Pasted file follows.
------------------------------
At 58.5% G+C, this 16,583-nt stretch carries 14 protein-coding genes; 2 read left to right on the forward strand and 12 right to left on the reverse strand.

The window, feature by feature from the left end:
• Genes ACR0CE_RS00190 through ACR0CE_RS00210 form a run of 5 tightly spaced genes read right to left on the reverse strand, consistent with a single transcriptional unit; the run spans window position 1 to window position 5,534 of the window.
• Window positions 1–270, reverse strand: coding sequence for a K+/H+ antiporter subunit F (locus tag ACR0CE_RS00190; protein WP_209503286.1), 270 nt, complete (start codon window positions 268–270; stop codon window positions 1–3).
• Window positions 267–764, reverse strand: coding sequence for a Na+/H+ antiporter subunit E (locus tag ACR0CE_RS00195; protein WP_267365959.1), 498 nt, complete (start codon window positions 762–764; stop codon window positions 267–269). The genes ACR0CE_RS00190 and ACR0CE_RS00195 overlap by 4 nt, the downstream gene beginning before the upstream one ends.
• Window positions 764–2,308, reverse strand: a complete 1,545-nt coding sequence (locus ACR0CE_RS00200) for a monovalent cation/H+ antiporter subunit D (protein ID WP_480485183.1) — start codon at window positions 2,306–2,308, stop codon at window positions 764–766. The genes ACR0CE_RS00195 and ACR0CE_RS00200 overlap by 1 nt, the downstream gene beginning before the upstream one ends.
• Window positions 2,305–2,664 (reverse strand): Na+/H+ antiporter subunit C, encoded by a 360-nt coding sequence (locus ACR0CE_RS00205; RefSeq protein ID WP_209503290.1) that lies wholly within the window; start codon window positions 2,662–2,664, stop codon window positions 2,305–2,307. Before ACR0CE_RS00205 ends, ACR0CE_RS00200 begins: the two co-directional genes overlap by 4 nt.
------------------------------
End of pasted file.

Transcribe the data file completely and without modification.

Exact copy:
At 58.5% G+C, this 16,583-nt stretch carries 14 protein-coding genes; 2 read left to right on the forward strand and 12 right to left on the reverse strand.

The window, feature by feature from the left end:
• Genes ACR0CE_RS00190 through ACR0CE_RS00210 form a run of 5 tightly spaced genes read right to left on the reverse strand, consistent with a single transcriptional unit; the run spans window position 1 to window position 5,534 of the window.
• Window positions 1–270, reverse strand: coding sequence for a K+/H+ antiporter subunit F (locus tag ACR0CE_RS00190; protein WP_209503286.1), 270 nt, complete (start codon window positions 268–270; stop codon window positions 1–3).
• Window positions 267–764, reverse strand: coding sequence for a Na+/H+ antiporter subunit E (locus tag ACR0CE_RS00195; protein WP_267365959.1), 498 nt, complete (start codon window positions 762–764; stop codon window positions 267–269). The genes ACR0CE_RS00190 and ACR0CE_RS00195 overlap by 4 nt, the downstream gene beginning before the upstream one ends.
• Window positions 764–2,308, reverse strand: a complete 1,545-nt coding sequence (locus ACR0CE_RS00200) for a monovalent cation/H+ antiporter subunit D (protein ID WP_480485183.1) — start codon at window positions 2,306–2,308, stop codon at window positions 764–766. The genes ACR0CE_RS00195 and ACR0CE_RS00200 overlap by 1 nt, the downstream gene beginning before the upstream one ends.
• Window positions 2,305–2,664 (reverse strand): Na+/H+ antiporter subunit C, encoded by a 360-nt coding sequence (locus ACR0CE_RS00205; RefSeq protein ID WP_209503290.1) that lies wholly within the window; start codon window positions 2,662–2,664, stop codon window positions 2,305–2,307. Before ACR0CE_RS00205 ends, ACR0CE_RS00200 begins: the two co-directional genes overlap by 4 nt.